Project Seagrass

Seagrass Meadows

Seagrass Meadows

Seagrass Meadows are one of the most widespread coastal habitats on the planet.

Seagrasses are marine flowering plants and form extensive underwater
meadows, creating complex, highly productive habitats. Seagrass meadows are found in shallow, sheltered coastal areas across 163 countries and territories.

There are around 70 seagrass species, with the highest number of species found across the Indo-Pacific Ocean. Based upon the data we have, it is
estimated that seagrass meadows cover over 250,000kmĀ² globally.


Seagrass meadows provide a range of environmental, economic, and social benefits to people and planet.

Seagrass meadows provide habitat, food and shelter to thousands of species of fish, invertebrates, mammals, reptiles and birds. Through their diverse use as fishing grounds, they support the creation of jobs and provide access to food sources like fish and invertebrates. Their leaves help to purify water, reducing pollutants like heavy metals and harmful bacteria. Seagrass meadows trap carbon within the seabed and, if left undisturbed, can store this for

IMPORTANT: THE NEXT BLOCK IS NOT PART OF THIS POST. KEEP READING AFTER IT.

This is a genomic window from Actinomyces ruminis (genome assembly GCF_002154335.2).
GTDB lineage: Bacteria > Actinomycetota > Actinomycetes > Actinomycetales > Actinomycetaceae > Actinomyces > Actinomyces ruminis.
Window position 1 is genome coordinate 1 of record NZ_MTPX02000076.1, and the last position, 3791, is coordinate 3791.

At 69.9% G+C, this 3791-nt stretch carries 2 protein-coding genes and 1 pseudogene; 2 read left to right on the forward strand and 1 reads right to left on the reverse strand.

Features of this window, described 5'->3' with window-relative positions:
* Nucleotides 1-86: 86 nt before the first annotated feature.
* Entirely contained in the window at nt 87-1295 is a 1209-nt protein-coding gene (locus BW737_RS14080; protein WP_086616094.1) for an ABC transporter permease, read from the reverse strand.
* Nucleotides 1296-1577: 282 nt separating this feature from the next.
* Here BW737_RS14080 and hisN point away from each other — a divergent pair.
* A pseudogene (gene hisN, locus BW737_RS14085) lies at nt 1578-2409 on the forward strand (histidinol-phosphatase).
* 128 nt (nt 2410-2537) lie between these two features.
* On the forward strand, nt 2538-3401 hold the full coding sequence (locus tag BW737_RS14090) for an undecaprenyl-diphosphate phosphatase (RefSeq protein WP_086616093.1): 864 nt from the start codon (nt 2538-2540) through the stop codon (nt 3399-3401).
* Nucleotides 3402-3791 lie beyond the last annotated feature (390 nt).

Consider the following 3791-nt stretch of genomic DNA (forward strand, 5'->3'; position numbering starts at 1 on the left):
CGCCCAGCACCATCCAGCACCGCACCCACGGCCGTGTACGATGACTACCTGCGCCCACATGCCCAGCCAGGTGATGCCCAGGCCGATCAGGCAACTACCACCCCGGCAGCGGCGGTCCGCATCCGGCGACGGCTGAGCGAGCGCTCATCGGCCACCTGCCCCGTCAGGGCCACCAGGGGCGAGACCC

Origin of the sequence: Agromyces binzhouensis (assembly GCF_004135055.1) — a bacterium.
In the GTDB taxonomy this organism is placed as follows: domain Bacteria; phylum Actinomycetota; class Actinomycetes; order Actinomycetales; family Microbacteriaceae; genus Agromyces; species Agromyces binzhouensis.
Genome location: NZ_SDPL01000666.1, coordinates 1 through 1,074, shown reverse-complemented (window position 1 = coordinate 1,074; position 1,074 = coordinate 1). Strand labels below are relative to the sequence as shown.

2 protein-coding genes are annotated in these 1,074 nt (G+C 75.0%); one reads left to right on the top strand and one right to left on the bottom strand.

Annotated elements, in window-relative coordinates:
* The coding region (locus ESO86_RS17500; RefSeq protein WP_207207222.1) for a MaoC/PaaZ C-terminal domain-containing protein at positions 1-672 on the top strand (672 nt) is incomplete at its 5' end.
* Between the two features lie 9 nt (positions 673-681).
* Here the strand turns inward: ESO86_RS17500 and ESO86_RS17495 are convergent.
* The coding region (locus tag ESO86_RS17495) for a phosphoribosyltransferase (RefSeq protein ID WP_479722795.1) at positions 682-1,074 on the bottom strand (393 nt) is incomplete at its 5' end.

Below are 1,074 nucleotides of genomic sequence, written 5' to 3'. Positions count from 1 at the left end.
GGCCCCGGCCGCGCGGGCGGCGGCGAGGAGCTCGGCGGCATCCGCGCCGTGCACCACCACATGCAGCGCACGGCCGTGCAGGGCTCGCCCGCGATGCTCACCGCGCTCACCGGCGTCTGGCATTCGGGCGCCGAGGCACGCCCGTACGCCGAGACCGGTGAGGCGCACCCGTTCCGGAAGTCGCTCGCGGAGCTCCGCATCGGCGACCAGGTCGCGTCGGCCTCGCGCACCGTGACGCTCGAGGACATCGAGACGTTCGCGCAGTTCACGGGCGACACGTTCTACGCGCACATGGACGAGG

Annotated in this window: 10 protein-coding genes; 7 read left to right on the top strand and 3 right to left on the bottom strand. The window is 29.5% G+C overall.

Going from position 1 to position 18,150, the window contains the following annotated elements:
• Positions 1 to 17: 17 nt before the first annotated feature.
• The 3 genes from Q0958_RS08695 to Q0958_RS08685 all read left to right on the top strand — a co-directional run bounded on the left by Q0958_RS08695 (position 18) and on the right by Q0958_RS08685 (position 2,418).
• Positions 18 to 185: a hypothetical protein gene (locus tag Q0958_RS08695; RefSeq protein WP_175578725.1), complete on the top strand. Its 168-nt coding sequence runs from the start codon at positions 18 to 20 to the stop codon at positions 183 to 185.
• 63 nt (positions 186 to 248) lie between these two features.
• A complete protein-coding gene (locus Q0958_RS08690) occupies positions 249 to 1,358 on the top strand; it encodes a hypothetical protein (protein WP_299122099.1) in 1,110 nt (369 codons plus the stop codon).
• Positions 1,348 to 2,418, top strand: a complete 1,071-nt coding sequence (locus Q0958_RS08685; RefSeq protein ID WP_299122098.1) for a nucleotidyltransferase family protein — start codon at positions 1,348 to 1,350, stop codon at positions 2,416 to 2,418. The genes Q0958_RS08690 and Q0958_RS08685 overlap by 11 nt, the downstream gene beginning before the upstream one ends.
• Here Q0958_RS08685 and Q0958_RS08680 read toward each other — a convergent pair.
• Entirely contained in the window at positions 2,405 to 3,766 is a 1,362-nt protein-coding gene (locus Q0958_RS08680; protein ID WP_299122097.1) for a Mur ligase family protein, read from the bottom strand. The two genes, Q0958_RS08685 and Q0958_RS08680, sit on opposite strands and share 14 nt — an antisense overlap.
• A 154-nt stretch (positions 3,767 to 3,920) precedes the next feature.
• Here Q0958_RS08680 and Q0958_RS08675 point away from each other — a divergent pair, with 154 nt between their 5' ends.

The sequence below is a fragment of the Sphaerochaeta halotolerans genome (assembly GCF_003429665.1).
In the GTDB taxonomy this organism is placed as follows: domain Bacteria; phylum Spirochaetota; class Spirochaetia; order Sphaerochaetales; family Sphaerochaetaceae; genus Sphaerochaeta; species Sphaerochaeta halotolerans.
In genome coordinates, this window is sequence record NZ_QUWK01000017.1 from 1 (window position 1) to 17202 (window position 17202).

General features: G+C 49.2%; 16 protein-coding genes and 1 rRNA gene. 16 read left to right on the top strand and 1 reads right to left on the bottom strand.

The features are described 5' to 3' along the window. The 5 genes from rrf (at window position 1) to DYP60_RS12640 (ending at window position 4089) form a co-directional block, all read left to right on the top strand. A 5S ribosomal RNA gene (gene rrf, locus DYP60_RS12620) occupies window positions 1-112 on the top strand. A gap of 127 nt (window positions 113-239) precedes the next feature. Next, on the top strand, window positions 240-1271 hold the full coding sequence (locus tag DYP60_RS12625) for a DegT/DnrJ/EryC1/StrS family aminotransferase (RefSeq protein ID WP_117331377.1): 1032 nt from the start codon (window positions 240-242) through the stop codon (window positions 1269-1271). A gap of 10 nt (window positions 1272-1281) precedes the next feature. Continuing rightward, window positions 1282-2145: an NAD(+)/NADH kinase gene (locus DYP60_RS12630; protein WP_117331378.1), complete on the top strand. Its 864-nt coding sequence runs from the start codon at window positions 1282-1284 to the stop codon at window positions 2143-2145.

millennia. Their large and deep network of roots extend throughout the seabed helping to stabilise our coastlines.

Seagrass meadows are impacted globally by human-induced and natural threats.

Since the late 19th century, around 1/5 of the world’s seagrass meadows have disappeared. The causes of this decline are predominantly a result of poor water quality, caused by urban, agricultural, and industrial run-off, coastal development, direct physical damage, and the worsening impacts of climate change.

The conservation and restoration of seagrass meadows contributes to meeting multiple targets within 16 out of the 17 UN Sustainable Development Goals to create a sustainable future for people and planet.

There is an urgent need to develop and implement integrated policies and management strategies that recognise the multiple benefits of seagrass meadows.